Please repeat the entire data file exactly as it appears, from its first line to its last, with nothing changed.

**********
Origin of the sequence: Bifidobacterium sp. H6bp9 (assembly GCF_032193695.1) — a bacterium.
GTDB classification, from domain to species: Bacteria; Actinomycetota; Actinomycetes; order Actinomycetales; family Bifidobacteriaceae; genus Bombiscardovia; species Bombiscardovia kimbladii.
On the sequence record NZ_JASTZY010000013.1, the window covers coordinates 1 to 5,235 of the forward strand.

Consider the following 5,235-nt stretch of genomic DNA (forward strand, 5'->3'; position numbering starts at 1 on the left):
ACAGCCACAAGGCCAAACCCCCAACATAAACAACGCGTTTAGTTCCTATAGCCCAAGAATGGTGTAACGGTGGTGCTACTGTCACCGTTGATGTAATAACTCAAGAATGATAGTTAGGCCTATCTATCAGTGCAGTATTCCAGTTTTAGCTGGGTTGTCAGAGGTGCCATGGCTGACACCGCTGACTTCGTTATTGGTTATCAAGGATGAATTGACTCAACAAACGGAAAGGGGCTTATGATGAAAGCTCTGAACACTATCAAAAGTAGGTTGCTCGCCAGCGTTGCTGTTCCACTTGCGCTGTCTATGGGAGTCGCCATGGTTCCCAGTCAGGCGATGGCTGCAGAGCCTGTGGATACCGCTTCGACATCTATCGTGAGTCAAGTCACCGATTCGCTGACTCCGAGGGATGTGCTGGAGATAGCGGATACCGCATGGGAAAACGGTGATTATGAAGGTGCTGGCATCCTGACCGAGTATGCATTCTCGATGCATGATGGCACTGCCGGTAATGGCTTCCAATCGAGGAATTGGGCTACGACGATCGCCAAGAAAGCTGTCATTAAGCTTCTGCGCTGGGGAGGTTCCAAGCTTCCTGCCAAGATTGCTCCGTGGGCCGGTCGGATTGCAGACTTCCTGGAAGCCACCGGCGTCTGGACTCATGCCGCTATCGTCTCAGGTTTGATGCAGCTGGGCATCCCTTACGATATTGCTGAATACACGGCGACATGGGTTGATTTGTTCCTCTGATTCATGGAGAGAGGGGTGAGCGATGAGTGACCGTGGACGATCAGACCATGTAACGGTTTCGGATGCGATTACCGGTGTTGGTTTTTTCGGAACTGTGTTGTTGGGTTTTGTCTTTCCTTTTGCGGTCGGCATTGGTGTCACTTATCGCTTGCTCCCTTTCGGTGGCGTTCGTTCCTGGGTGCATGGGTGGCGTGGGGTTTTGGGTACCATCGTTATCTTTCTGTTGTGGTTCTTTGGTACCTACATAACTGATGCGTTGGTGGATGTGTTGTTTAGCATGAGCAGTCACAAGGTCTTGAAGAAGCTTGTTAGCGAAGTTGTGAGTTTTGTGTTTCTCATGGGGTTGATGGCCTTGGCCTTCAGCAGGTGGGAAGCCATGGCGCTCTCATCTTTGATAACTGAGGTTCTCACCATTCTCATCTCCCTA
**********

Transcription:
Origin of the sequence: Bifidobacterium sp. H6bp9 (assembly GCF_032193695.1) — a bacterium.
GTDB classification, from domain to species: Bacteria; Actinomycetota; Actinomycetes; order Actinomycetales; family Bifidobacteriaceae; genus Bombiscardovia; species Bombiscardovia kimbladii.
On the sequence record NZ_JASTZY010000013.1, the window covers coordinates 1 to 5,235 of the forward strand.

Consider the following 5,235-nt stretch of genomic DNA (forward strand, 5'->3'; position numbering starts at 1 on the left):
ACAGCCACAAGGCCAAACCCCCAACATAAACAACGCGTTTAGTTCCTATAGCCCAAGAATGGTGTAACGGTGGTGCTACTGTCACCGTTGATGTAATAACTCAAGAATGATAGTTAGGCCTATCTATCAGTGCAGTATTCCAGTTTTAGCTGGGTTGTCAGAGGTGCCATGGCTGACACCGCTGACTTCGTTATTGGTTATCAAGGATGAATTGACTCAACAAACGGAAAGGGGCTTATGATGAAAGCTCTGAACACTATCAAAAGTAGGTTGCTCGCCAGCGTTGCTGTTCCACTTGCGCTGTCTATGGGAGTCGCCATGGTTCCCAGTCAGGCGATGGCTGCAGAGCCTGTGGATACCGCTTCGACATCTATCGTGAGTCAAGTCACCGATTCGCTGACTCCGAGGGATGTGCTGGAGATAGCGGATACCGCATGGGAAAACGGTGATTATGAAGGTGCTGGCATCCTGACCGAGTATGCATTCTCGATGCATGATGGCACTGCCGGTAATGGCTTCCAATCGAGGAATTGGGCTACGACGATCGCCAAGAAAGCTGTCATTAAGCTTCTGCGCTGGGGAGGTTCCAAGCTTCCTGCCAAGATTGCTCCGTGGGCCGGTCGGATTGCAGACTTCCTGGAAGCCACCGGCGTCTGGACTCATGCCGCTATCGTCTCAGGTTTGATGCAGCTGGGCATCCCTTACGATATTGCTGAATACACGGCGACATGGGTTGATTTGTTCCTCTGATTCATGGAGAGAGGGGTGAGCGATGAGTGACCGTGGACGATCAGACCATGTAACGGTTTCGGATGCGATTACCGGTGTTGGTTTTTTCGGAACTGTGTTGTTGGGTTTTGTCTTTCCTTTTGCGGTCGGCATTGGTGTCACTTATCGCTTGCTCCCTTTCGGTGGCGTTCGTTCCTGGGTGCATGGGTGGCGTGGGGTTTTGGGTACCATCGTTATCTTTCTGTTGTGGTTCTTTGGTACCTACATAACTGATGCGTTGGTGGATGTGTTGTTTAGCATGAGCAGTCACAAGGTCTTGAAGAAGCTTGTTAGCGAAGTTGTGAGTTTTGTGTTTCTCATGGGGTTGATGGCCTTGGCCTTCAGCAGGTGGGAAGCCATGGCGCTCTCATCTTTGATAACTGAGGTTCTCACCATTCTCATCTCCCTA